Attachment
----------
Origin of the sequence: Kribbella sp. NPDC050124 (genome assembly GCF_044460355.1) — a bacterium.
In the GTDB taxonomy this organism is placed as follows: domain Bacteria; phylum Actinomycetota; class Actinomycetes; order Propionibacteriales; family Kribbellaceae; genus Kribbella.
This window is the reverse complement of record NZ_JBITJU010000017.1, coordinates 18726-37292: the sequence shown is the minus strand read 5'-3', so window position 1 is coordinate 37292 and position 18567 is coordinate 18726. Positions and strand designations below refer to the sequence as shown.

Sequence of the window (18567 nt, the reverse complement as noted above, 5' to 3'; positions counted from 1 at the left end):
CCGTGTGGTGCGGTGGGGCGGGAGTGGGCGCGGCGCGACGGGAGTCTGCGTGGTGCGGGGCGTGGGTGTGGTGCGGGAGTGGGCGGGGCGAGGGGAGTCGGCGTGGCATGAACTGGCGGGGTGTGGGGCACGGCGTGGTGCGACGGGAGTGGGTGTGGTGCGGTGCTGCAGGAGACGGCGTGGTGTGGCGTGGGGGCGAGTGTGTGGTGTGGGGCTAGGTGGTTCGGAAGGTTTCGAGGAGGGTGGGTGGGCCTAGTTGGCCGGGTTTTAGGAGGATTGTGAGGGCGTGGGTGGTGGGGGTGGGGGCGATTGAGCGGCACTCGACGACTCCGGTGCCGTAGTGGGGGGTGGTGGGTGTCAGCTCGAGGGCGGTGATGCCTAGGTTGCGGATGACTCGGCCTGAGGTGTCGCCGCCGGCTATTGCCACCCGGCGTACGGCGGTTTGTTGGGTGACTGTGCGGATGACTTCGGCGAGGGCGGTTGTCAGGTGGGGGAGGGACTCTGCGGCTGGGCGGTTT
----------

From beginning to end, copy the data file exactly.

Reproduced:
Origin of the sequence: Kribbella sp. NPDC050124 (genome assembly GCF_044460355.1) — a bacterium.
In the GTDB taxonomy this organism is placed as follows: domain Bacteria; phylum Actinomycetota; class Actinomycetes; order Propionibacteriales; family Kribbellaceae; genus Kribbella.
This window is the reverse complement of record NZ_JBITJU010000017.1, coordinates 18726-37292: the sequence shown is the minus strand read 5'-3', so window position 1 is coordinate 37292 and position 18567 is coordinate 18726. Positions and strand designations below refer to the sequence as shown.

Sequence of the window (18567 nt, the reverse complement as noted above, 5' to 3'; positions counted from 1 at the left end):
CCGTGTGGTGCGGTGGGGCGGGAGTGGGCGCGGCGCGACGGGAGTCTGCGTGGTGCGGGGCGTGGGTGTGGTGCGGGAGTGGGCGGGGCGAGGGGAGTCGGCGTGGCATGAACTGGCGGGGTGTGGGGCACGGCGTGGTGCGACGGGAGTGGGTGTGGTGCGGTGCTGCAGGAGACGGCGTGGTGTGGCGTGGGGGCGAGTGTGTGGTGTGGGGCTAGGTGGTTCGGAAGGTTTCGAGGAGGGTGGGTGGGCCTAGTTGGCCGGGTTTTAGGAGGATTGTGAGGGCGTGGGTGGTGGGGGTGGGGGCGATTGAGCGGCACTCGACGACTCCGGTGCCGTAGTGGGGGGTGGTGGGTGTCAGCTCGAGGGCGGTGATGCCTAGGTTGCGGATGACTCGGCCTGAGGTGTCGCCGCCGGCTATTGCCACCCGGCGTACGGCGGTTTGTTGGGTGACTGTGCGGATGACTTCGGCGAGGGCGGTTGTCAGGTGGGGGAGGGACTCTGCGGCTGGGCGGTTT